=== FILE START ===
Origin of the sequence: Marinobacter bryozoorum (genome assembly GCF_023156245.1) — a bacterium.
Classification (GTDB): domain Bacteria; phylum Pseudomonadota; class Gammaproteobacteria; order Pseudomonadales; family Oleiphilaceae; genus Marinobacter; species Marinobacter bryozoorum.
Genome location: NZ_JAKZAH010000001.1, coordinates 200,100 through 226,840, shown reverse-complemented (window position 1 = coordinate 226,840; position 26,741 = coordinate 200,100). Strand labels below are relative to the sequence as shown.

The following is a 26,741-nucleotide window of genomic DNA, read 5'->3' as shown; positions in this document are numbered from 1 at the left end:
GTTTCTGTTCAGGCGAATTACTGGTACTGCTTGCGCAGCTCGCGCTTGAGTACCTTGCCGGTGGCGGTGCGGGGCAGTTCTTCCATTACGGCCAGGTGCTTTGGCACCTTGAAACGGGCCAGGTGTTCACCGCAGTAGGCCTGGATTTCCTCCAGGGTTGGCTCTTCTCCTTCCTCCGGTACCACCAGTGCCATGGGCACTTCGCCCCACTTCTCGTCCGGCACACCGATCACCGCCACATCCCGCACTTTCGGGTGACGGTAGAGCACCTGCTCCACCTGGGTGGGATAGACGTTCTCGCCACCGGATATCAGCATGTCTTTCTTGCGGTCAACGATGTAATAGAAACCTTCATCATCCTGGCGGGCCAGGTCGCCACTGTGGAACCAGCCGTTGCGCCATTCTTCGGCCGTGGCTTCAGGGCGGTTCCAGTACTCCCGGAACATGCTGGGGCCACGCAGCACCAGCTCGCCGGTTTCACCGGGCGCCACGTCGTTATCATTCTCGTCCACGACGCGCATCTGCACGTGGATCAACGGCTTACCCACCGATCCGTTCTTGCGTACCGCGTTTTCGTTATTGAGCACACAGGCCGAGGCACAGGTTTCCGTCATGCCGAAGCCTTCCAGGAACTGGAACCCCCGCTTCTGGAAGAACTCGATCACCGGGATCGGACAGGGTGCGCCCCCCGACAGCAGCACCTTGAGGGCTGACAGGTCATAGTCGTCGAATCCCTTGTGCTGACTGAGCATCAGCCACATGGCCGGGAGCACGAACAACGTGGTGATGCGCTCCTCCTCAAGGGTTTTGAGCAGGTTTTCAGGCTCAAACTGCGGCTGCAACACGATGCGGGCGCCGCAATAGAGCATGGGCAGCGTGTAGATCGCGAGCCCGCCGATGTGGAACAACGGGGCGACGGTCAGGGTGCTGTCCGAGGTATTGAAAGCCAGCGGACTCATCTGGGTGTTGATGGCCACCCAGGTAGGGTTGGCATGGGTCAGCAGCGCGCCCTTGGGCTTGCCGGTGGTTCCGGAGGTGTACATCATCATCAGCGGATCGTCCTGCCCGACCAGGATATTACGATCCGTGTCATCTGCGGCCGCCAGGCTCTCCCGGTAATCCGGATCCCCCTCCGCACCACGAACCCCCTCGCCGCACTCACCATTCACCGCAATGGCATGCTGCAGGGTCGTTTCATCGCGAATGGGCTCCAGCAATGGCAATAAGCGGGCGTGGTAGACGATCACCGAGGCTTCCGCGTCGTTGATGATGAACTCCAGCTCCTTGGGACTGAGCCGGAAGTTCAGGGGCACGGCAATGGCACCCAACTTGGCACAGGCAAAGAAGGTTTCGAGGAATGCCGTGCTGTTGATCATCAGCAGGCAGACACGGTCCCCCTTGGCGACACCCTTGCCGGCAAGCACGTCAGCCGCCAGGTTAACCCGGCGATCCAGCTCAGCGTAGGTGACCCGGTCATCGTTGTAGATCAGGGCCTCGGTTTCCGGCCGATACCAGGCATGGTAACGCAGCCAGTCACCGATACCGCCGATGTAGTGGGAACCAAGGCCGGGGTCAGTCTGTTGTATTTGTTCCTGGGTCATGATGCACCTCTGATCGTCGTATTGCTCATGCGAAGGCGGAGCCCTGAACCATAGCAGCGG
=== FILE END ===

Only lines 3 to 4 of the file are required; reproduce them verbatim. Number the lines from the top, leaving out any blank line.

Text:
Genome location: NZ_JAKZAH010000001.1, coordinates 200,100 through 226,840, shown reverse-complemented (window position 1 = coordinate 226,840; position 26,741 = coordinate 200,100). Strand labels below are relative to the sequence as shown.

The following is a 26,741-nucleotide window of genomic DNA, read 5'->3' as shown; positions in this document are numbered from 1 at the left end: